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  • Jay Versluis 1:15 pm on November 12, 2015 Permalink | Reply
    Tags: , Child Theme Wizard   

    Categories: Plugins ( 19 ), WordPress ( 145 )   

    Child Theme Wizard – Version 1.1 released 


    I’ve released a new version of my popular Child Theme Wizard plugin today. Everything remains the same, except for one thing: the parent theme is no longer loaded via CSS, it’s now being loaded via PHP. Let me explain why.

    When I wrote this little tool in 2014, the best practice to create a child theme was to load the parent’s style sheet via CSS. This was done with an @import statement, like this:

    @import url("parent-theme/style.css");

    While this approach works just fine, this is no longer regarded as the best approach to the puzzle. That’s because the parent theme’s full path is hard coded into your child theme, and should the parent theme ever change it’s folder name, your child theme would stop working.

    There’s a better way to get the same thing done by loading the parent style sheet via PHP in the functions.php file. Here’s how it’s done:

    function theme_enqueue_styles() {
        $parent_style = 'parent-style';
        wp_enqueue_style( $parent_style, get_template_directory_uri() . '/style.css' );
        wp_enqueue_style( 'child-style',
            get_stylesheet_directory_uri() . '/style.css',
            array( $parent_style )
    add_action( 'wp_enqueue_scripts', 'theme_enqueue_styles' );

    So that’s what the update does: switch from the older way of loading the parent theme to the new one. There. Keeping up with the times and all 🙂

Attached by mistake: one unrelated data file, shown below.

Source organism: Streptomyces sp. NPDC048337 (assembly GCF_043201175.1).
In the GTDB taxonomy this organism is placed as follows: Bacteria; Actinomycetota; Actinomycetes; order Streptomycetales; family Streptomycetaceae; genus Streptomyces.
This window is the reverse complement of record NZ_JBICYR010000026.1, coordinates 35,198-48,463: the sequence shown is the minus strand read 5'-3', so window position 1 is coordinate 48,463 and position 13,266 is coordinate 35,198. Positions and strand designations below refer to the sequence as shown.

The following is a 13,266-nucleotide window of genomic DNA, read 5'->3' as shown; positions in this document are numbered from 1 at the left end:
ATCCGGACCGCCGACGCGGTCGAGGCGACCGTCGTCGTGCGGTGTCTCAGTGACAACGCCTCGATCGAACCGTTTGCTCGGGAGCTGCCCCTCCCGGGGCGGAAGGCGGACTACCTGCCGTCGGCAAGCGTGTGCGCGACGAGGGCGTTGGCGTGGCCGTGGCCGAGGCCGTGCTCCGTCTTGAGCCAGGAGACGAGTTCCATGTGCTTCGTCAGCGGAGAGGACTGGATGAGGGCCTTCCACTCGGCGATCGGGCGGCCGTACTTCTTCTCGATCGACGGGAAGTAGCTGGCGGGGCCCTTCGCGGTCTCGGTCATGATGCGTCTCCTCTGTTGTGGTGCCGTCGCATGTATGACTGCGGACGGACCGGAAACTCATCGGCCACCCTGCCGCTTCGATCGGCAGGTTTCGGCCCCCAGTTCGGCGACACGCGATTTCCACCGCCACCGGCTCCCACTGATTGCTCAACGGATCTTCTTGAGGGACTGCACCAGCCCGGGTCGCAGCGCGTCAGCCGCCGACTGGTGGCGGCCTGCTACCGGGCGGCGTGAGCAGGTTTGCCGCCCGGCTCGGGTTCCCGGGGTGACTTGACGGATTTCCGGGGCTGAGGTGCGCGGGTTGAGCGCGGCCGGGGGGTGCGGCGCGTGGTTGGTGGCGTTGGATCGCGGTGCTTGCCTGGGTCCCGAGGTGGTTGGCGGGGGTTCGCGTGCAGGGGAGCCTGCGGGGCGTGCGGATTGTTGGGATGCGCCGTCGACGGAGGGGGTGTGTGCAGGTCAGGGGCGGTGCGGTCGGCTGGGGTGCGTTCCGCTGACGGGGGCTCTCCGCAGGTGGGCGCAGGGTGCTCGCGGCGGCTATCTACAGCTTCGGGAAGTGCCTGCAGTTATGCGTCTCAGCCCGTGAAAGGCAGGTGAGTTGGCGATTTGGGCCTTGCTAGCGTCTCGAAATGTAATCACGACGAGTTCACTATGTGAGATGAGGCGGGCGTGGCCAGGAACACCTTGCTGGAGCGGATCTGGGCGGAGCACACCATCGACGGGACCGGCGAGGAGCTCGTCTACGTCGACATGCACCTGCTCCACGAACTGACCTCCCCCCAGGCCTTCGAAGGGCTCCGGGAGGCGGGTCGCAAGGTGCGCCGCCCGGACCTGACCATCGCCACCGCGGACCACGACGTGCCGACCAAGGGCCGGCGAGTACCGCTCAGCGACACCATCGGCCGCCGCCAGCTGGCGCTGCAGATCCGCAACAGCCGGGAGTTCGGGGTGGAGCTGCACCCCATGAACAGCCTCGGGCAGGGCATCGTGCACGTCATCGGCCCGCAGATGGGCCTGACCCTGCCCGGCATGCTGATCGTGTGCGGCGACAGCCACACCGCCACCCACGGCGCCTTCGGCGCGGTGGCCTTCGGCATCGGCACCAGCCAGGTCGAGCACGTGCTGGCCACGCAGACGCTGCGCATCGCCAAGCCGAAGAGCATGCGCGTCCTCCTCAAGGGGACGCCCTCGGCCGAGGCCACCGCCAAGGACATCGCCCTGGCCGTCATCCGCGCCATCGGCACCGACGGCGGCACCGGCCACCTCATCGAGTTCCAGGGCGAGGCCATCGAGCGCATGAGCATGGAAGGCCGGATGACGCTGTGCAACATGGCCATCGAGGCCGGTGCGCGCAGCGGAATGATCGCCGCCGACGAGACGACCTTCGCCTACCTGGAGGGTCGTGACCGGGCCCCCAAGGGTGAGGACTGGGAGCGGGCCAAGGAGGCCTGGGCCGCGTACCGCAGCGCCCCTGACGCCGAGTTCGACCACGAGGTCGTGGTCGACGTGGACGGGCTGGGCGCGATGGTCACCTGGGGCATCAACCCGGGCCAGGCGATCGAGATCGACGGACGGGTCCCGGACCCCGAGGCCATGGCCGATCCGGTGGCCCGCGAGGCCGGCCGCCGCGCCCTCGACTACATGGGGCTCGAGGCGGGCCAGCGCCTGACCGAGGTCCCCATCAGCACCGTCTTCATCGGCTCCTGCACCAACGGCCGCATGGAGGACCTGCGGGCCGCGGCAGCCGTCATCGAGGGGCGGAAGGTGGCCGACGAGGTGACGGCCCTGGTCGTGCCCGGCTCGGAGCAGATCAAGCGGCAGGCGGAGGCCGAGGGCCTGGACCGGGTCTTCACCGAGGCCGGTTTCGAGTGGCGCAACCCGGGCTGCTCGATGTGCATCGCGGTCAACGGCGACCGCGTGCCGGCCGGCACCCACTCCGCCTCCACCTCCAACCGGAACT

Download Child Theme Wizard

    You can download the plugin from the official WordPress Plugin repository, or take a look at the source code on GitHub. Enjoy!

    • John McCulloch 7:59 pm on February 2, 2016 Permalink | Reply

      Mr. Versluis,

      Thank you for creating the child theme wizard. I watched your video and read the documentation associated with it, but I still don’t understand what the Child Theme URL field is referring to. Could you please explain further? Thank you,warm regards,

      John M.

      • Jay Versluis 2:56 am on February 6, 2016 Permalink | Reply

        Hi John, the URL field is a metadata field. If you take a look at your installed themes, you’ll find that the ones made by WordPress link to automattic.com – that’s the URL you put in there, one that links to your theme (say a Github page, or where or where others can download your theme). Needless to say it’s optional.

    • dutchguru 6:03 pm on March 21, 2016 Permalink | Reply

      Hello mr Jay Versluis,

      The plugin made a subdir, copied the style.css and a start for the function.php. So far so good.